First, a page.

Are Carbs The Best Brain Food?

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August 26, 2015

Are Carbs The Best Brain Food?

Many people associate carbs with weight gain, but British researchers suggest some of these foods are actually fuel for the brain.

Carbohydrates are a rich source of energy and can be very nutrient dense. But many of us associate carbs with weight gain and believe we should be cutting back to lose weight. A new study, published in The Quarterly Review of Biology, is postulating that carbs might be excellent food for our brain. A group of British researchers thinks that once ancient humans learned to cook starchy foods like root vegetables, the calorie bump might have fueled the evolution of the human brain.

Carbs, particularly long chains of the simple sugar glucose or starches, are an ideal food for fueling the brain, says evolutionary geneticist at University College London Mark Thomas. "The brain has an absolute requirement for glucose.” And with carbohydrate-rich food, the body doesn't need to spend extra energy converting the other macronutrients into glucose to feed the brain.

So what are some of SupermarketGuru’s favorite healthy carbs?

Sweet Potato: Sweet potatoes might taste sweet, but actually have a very low impact on blood sugar. They are a powerhouse of nutrition, rich in vitamins A, C, B vitamins as well as fiber, potassium and more. Sweet potatoes are also rich in anti-inflammatory compounds, helping to keep pain at bay. Enjoy sweet potatoes with some olive oil, butter, ghee, coconut oil or fat of your choice, to absorb more of the fat-soluble vitamins.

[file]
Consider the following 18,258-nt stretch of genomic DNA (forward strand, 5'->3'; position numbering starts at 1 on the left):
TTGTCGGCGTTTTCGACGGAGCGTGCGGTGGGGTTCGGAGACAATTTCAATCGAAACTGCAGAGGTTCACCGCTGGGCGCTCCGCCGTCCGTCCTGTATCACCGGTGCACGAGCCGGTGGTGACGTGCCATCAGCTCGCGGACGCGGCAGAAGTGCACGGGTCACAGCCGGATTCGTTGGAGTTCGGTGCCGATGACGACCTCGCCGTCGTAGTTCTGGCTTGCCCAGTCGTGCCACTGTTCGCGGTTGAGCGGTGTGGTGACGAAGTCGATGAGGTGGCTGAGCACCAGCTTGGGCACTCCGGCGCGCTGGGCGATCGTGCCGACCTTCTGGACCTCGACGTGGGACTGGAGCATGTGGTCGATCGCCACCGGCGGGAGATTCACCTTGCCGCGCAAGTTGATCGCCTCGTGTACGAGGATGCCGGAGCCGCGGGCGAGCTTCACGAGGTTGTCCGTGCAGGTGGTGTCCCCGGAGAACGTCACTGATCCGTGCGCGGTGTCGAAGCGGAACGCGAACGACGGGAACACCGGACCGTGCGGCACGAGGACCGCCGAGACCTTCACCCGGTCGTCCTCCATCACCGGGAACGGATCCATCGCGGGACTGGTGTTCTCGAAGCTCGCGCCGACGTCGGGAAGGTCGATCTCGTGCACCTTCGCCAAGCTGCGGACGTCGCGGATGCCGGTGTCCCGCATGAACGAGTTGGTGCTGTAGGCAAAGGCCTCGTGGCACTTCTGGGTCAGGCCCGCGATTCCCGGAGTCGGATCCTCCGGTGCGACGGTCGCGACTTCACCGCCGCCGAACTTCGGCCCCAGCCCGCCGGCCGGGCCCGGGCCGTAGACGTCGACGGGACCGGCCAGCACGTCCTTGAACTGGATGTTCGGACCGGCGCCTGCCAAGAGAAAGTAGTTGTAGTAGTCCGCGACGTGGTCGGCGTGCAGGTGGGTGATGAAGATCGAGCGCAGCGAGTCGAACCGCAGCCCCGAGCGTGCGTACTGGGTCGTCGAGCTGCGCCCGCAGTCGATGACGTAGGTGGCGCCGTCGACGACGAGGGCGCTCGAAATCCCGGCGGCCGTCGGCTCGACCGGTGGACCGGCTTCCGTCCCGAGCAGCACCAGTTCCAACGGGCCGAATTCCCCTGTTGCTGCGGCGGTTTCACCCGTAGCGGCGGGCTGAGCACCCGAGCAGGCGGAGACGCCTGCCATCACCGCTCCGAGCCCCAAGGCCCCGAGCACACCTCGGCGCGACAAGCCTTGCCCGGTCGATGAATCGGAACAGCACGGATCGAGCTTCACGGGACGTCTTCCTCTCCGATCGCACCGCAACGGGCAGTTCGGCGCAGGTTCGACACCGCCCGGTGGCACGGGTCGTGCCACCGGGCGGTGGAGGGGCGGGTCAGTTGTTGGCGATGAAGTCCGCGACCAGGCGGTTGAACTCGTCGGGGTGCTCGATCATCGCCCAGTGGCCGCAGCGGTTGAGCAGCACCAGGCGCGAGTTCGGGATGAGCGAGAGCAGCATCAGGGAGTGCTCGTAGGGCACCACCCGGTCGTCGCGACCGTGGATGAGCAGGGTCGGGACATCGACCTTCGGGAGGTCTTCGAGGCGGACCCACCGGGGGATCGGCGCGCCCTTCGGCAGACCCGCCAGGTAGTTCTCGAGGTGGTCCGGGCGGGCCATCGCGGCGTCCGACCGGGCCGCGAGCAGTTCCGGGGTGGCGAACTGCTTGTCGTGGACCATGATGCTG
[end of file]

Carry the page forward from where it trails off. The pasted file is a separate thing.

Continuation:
Quinoa: Quinoa is a very good source of nutrition, specifically rich in magnesium and iron. Magnesium is important for muscle relaxation, building and strengthening bones as well as benefiting the circulatory system. Iron plays the essential role of helping to carry oxygen to the heart, lungs and brain as well as throughout the body. Along with magnesium and iron, quinoa boasts a whole host of other nutrients, antioxidants and bioactive compounds as well as being rich in fiber.

Khorasan Wheat also called Kamut: An ancient wheat variety that is super nutrient dense, kamut has been studied for it’s benefits on cholesterol and blood sugar as well as helping with inflammatory markers in the blood. In addition, it contains up to 40 percent more protein than modern wheat as well as an impressive amount of magnesium, zinc, selenium and vitamin E.

Buckwheat: Contains various flavonoids that provide powerful antioxidant protection against free radicals in the body. Buckwheat is gluten free (despite its name!) and is a rich source of manganese, magnesium and fiber. It has been shown to support a healthy cardiovascular system and is rich in soluble fiber showing benefits for gallstone prevention.

Brown rice: Rich in fiber, selenium, manganese, magnesium and B vitamins, brown rice is an optimal carbohydrate choice, especially when given the option of brown or white rice. Selenium is essential for metabolism and has been shown to be cancer protective, fiber is critical for colon health and can even help lower cholesterol. Manganese plays an important role in the nervous system and B vitamins have a huge role in energy production! Many of the health benefits are lost when brown rice is milled into white rice.

Resources:
NPR
WH Foods